BMG’s own John E Walsh, fka John From Abington. is at the center of #walshgate. It appears that he sent a tweet to his 500+ followers that was supposed to be a DM. For those new to Twitter (like me), a DM is a Direct Message. The message, intended for an unknown individual, said:
Some are talking about you running vs Scott Brown in ’12. I’m Chair of MA Dem Party. My email is johnewalsh@xxxx cell-617-xxx-xxxx.
Now there is a hashtag #walshgate for people guessing the identity of the intended recipient.
Sample tweets about walshgate…
Loving watching this #walshgate drama unfold, if only because accidentally tweeting what is meant to be a DM is a great fear of mine.
#walshgate feels a bit like guessing who was the man behind, You’re So Vain. @JohnEWalshDem should auction it to highest bidder.
#walshgate is like clicking “reply to all” in Outlook. But to the whole internet. Cue overwhelming paranoia whenever DMing from now on.
Why is everyone talking about Maddow? The #Walshgate message was meant for me. I got a DM from him shortly after the public one went out.
Over the past week, I’ve been thinking about learning more about Twitter and how it could be useful for moving the Democratic political agenda forward. I had been thinking about posting on BMG asking readers whether or not they found Twitter to be useful. Before I posted I wisely looked to see if any similar thread had been posted on BMG recently. I found Ryan’s thread on Twitter. I did not see anything in the thread that convinced me that Twitter is worth my time. But I think I will give it a try.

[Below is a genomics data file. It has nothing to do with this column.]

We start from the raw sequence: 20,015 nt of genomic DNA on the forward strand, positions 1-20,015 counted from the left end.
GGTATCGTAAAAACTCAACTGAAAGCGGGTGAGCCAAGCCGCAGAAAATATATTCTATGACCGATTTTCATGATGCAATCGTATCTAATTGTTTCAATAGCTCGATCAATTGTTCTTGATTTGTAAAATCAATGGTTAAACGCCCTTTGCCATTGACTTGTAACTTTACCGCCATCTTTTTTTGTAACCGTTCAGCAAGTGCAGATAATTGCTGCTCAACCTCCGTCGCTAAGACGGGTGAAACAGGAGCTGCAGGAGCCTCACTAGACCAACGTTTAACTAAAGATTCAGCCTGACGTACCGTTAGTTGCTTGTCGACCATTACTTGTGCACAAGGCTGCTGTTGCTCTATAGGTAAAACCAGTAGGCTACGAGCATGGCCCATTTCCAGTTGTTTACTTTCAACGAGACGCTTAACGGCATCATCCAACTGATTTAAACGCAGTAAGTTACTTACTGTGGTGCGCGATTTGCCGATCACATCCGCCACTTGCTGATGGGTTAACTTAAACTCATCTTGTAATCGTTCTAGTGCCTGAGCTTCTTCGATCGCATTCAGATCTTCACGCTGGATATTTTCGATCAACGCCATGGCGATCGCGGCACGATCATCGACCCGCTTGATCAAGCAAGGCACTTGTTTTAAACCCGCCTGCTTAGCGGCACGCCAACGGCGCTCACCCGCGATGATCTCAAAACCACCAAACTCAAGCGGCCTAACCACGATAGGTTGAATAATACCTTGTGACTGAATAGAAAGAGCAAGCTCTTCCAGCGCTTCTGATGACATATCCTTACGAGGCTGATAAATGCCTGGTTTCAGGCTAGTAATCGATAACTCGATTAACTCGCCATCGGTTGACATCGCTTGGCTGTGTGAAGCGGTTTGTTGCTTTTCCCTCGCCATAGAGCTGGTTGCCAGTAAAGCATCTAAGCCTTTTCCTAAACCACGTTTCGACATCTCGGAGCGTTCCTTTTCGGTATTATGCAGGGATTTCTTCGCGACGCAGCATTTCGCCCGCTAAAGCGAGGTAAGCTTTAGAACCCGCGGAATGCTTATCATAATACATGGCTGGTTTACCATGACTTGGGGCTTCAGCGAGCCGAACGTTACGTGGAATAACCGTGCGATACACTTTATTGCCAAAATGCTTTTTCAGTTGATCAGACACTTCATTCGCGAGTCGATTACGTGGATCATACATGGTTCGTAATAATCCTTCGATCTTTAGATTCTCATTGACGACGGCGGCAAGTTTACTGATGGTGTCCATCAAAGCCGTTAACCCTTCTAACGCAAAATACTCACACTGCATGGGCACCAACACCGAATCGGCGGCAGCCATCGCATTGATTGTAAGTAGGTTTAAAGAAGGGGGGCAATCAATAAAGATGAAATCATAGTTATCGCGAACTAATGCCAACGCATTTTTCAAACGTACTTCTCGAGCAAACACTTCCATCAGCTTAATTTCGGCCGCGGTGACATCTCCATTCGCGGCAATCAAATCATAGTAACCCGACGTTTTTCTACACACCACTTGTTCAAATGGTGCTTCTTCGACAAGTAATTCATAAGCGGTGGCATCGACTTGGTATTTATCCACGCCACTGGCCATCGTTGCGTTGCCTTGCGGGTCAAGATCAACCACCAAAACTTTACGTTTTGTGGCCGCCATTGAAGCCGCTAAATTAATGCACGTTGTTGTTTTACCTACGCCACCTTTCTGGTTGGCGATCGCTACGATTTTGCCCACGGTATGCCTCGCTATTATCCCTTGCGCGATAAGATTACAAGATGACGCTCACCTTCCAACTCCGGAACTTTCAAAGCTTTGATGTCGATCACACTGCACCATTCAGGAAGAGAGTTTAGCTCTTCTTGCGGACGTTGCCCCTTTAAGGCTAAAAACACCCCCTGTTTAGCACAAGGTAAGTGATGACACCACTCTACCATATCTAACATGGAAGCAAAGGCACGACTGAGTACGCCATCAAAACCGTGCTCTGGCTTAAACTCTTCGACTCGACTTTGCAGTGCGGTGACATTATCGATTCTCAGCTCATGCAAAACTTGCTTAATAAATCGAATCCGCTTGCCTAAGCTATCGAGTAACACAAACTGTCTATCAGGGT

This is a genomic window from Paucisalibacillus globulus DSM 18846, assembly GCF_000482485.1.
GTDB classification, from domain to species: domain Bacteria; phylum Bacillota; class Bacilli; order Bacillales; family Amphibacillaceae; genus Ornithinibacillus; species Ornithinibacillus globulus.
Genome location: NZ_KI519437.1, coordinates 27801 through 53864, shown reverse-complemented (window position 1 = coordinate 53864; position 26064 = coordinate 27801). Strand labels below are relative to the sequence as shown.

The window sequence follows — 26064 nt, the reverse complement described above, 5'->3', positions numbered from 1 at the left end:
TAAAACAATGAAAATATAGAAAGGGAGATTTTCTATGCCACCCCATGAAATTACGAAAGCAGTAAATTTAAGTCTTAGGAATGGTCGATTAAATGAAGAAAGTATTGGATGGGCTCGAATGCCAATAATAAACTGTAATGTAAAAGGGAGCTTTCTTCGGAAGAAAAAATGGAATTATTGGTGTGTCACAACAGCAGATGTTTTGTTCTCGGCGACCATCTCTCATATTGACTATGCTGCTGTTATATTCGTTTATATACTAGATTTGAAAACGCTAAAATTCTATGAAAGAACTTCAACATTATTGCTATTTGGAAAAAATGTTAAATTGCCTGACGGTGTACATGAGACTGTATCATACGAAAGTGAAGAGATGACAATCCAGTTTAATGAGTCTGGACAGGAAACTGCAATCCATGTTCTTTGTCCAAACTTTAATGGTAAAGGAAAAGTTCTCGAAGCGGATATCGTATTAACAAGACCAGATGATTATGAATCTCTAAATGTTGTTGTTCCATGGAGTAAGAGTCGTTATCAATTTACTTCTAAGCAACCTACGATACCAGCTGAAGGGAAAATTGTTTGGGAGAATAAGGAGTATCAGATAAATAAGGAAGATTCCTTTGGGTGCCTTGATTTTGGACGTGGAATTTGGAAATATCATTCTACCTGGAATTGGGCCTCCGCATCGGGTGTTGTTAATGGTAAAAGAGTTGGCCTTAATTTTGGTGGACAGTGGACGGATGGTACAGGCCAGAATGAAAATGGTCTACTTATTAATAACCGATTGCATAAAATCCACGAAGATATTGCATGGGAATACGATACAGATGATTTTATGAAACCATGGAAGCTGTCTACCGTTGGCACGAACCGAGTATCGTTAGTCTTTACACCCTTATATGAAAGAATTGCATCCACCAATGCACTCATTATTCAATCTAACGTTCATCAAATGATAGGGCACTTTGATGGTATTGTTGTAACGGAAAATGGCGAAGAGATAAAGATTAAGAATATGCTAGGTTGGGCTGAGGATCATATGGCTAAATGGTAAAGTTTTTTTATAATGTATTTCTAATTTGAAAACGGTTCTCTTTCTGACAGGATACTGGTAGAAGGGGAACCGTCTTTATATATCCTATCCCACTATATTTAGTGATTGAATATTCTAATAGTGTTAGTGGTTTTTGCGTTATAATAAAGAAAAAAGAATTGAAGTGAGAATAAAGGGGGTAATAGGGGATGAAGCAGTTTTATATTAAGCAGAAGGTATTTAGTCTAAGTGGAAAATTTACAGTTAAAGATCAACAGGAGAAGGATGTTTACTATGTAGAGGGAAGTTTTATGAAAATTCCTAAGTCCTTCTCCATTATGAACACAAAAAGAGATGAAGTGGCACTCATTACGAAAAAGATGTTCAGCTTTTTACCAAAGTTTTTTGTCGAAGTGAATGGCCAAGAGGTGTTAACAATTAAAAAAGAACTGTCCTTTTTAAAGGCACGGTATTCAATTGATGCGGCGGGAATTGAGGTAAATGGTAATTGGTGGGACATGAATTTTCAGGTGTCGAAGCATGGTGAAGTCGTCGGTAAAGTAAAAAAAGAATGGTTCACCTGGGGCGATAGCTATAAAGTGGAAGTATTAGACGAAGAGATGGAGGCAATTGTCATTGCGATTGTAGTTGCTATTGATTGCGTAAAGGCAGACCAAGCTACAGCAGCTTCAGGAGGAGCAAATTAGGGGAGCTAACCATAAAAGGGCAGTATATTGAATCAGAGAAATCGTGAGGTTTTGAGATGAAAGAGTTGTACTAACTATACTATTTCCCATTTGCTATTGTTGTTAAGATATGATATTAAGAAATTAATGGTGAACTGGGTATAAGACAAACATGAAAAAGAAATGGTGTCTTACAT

I became a fan of facebook and see why it is useful. I know that people use facebook for a variety of reason. I made an intentional decision at some point to use facebook for three reasons:
- request for an action, like attending an event, getting people to volunteer, etc.
- influence thought, provide information
- ask a question
I intentionally avoid facebook status updates that say things like “I’m looking out the window.”
I’m a big fan of facebook used judiciously. While I wouldn’t spam my e-mail list with a request for a suggestion for a good restaurant in the North End, it is appropriate for the facebook culture.
When I first started using facebook I posted a diary and poll on BMG asking for thoughts on the best “Return On Investment” for internet organizing. While facebook got no votes, interestingly a significant number of the people who responded mentioned that they had seen my post on facebook.
I’m now asking the BMG community, have you ever been moved to action or had your opinion changes by a tweet from twitter?
Can twitter be used effectively in political organizing?
BTW you are welcome to follow me @KateDonaghue